Denver voters on track to approve measures to raise funds to address climate change and homelessness

It would mean a combined .50 percent increase in sales taxes Denver shoppers pay, bringing the total to 8.81 percent.

Blair-Caldwell on voting day, Nov. 3, 2020. (Donna Bryson/Denverite)

Blair-Caldwell on voting day, Nov. 3, 2020. (Donna Bryson/Denverite)

Donna Bryson. (Kevin J. Beaty/Denverite)

Denver voters have backed measures to address climate change and homelessness that together will raise the sales taxes paid in the city to 8.81 percent.

Each measure — 2A on climate change and 2B on homelessness — would raise the tax by .25 percent. About $40 million a year would be raised for each fund, but likely less in the first year because the pandemic has slowed the economy.

While the Election Division won’t finalize the vote until Nov. 19, results released late Tuesday show just over 64 percent of voters approved of each. Results released Wednesday evening were similar.

Theron Makley, who led work on 2A for the citizen advocacy organization Resilient Denver, said Wednesday morning that while proponents were not ready to claim victory, they expected the measure to pass.

Makley said that once the win is official, the next step would be finding people to serve on a citizen advisory council to determine exactly how funds would be spent. Voters saw broad ideas on the ballot, including training people for careers in clean energy industries and taking steps to improve the energy efficiency of homes.

According to the initiative, an office of climate action, sustainability and resiliency and the citizen council are to oversee spending, and investments are to be maximized in “communities of color, under resourced communities, and communities most vulnerable to climate change.”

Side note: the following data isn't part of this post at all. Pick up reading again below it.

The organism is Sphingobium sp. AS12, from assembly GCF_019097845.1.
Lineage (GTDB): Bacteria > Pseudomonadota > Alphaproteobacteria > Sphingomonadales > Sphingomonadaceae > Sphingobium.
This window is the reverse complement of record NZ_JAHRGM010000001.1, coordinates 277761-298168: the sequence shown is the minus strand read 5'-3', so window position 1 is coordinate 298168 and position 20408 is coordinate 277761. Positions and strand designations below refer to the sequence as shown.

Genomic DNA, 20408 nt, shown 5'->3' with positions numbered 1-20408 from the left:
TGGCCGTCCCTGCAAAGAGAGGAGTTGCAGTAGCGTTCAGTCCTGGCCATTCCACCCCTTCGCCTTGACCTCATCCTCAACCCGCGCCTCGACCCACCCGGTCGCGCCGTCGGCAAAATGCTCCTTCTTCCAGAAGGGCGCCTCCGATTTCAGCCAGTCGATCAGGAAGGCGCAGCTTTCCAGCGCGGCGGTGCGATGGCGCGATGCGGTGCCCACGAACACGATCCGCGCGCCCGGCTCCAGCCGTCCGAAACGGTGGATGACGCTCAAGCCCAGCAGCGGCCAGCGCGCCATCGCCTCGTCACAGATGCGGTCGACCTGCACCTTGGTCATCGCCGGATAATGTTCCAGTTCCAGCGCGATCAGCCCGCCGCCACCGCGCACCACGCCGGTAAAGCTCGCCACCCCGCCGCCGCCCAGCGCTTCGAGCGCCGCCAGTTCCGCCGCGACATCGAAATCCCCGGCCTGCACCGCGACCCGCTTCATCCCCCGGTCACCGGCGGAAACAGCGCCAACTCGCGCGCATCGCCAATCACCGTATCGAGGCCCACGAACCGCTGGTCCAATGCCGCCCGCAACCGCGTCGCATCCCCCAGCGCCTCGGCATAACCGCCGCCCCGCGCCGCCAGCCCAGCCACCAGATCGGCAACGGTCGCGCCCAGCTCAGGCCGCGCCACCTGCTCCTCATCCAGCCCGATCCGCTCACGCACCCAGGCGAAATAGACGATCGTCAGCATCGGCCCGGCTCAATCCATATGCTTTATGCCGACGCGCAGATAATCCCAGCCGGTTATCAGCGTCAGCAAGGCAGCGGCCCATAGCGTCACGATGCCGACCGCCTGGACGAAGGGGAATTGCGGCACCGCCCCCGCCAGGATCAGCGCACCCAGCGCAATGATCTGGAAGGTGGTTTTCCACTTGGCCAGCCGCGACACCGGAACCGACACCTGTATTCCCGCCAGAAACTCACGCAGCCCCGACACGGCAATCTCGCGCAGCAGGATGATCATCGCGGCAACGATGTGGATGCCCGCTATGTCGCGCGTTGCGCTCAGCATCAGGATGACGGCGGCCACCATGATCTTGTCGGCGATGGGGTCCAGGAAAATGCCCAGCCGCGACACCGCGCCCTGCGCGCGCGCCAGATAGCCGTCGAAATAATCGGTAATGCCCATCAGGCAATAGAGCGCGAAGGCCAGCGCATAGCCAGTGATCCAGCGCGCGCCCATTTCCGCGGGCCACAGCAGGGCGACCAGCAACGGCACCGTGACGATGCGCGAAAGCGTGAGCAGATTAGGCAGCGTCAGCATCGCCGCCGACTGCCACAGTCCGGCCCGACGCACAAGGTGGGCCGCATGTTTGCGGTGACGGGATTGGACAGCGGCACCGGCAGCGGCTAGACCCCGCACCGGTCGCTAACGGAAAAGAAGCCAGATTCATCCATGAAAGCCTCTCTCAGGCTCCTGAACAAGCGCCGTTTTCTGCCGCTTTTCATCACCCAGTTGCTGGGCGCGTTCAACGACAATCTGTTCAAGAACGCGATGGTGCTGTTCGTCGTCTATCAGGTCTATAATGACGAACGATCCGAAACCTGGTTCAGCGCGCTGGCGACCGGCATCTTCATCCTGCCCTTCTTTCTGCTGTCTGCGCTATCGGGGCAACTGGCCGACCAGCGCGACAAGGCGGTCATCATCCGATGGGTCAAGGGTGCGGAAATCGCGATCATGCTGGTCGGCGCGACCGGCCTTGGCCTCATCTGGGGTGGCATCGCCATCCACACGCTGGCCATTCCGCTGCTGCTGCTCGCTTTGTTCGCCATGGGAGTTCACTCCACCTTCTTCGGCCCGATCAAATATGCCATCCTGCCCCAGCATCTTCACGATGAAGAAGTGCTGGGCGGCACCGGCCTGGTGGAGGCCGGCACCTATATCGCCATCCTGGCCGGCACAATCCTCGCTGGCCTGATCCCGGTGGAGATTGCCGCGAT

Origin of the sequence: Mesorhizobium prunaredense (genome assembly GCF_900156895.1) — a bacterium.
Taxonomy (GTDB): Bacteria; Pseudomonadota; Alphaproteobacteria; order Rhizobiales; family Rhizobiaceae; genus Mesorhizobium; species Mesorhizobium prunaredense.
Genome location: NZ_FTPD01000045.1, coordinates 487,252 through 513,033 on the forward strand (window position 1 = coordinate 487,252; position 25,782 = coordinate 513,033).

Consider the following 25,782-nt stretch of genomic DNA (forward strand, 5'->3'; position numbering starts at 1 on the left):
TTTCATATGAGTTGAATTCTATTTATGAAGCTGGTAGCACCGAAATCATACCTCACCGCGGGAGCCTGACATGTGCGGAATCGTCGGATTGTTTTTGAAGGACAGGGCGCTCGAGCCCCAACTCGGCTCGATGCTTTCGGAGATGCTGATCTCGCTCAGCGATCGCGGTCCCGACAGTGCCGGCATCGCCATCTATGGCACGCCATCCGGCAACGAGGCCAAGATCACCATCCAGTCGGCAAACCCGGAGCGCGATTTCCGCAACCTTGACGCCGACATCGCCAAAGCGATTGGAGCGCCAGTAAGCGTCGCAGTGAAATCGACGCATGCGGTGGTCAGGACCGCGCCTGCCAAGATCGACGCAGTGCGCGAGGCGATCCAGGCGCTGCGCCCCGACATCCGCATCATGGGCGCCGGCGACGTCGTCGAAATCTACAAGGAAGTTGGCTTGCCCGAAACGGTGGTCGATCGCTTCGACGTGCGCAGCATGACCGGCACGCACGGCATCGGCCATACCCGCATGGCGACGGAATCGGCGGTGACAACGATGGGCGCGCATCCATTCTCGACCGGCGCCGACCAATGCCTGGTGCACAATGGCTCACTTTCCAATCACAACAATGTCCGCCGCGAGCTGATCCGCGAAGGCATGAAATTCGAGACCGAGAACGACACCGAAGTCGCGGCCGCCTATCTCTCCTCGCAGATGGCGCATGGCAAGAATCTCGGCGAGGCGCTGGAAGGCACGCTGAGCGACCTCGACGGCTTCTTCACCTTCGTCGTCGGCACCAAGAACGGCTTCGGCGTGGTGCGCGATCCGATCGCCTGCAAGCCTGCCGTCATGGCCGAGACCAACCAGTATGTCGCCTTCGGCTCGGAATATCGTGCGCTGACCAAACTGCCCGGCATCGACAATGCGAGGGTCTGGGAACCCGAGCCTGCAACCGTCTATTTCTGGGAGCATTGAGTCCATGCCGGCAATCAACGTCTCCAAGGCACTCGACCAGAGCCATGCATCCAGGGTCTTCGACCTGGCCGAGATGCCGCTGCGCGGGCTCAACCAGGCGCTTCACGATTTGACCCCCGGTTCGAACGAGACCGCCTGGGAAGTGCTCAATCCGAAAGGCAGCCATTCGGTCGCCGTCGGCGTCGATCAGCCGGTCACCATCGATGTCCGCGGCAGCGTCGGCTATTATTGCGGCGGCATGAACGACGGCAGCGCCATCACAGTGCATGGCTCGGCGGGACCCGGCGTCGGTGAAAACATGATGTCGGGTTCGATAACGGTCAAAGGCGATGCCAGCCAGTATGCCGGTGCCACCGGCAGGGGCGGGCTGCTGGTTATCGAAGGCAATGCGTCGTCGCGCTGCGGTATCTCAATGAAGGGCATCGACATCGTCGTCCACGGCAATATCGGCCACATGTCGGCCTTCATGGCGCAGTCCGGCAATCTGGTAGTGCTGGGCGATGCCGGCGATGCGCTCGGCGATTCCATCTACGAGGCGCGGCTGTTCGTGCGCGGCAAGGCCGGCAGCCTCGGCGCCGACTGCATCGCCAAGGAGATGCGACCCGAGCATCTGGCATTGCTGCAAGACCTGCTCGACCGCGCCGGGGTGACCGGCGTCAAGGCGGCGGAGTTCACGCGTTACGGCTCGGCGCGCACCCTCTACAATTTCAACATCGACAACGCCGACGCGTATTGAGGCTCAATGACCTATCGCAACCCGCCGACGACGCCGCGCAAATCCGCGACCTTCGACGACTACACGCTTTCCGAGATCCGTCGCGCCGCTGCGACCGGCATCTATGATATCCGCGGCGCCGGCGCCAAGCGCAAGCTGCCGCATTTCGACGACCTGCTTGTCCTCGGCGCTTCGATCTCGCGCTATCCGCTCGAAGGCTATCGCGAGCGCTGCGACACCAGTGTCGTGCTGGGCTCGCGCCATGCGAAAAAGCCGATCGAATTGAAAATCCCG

The climate change proposal is similar to measures that Denver voters approved in 2018 to raise taxes to fund programs to fight hunger and support people with mental illness. In both those cases, it took months for revenue from the sales tax fund to be transferred to the new programs and infrastructure including oversight boards to be set up, and then more time before grants were distributed.

Makley said it might be mid-2021 before the climate change money starts to flow.

On 2B, Mayor Michael Hancock claimed victory in a Facebook message Wednesday. Hancock said voter approval of what’s known as the Homelessness Resolution Sales Tax “is a game changer in our efforts to support residents experiencing homelessness. It will mean more housing with supportive services. It will mean financial assistance to help newly homeless families get back into housing. And it will mean expanded and improved shelters that will bring in more people from the streets.”

Hancock’s housing department described 2B as having passed and said it would now add to its draft 2021 Action Plan its outline for spending 2B funds in 2021. The addition will be released later this month and followed by a public comment period, the department said in a statement on Thursday.

City Councilwoman-at-large Robin Kniech sponsored the City Council initiative to put 2B on the ballot, beginning planning before the pandemic arrived. Housing insecurity is increasing because of the economic slowdown created by the pandemic. Shelters have had to reduce their capacity to create the social distancing needed to slow the spread of the disease.

Kniech envisions using some of the new tax money over the next decade to build 1,800 apartments where residents will have services such as health and job counseling. The 2B funds also will provide rental assistance and create more tiny homes and expand other programs Kniech calls innovative.

Denver already has a housing fund, which is financed in part by taxes, including on marijuana, and in part by fees paid by developers. Kniech said the two funds will complement one another.

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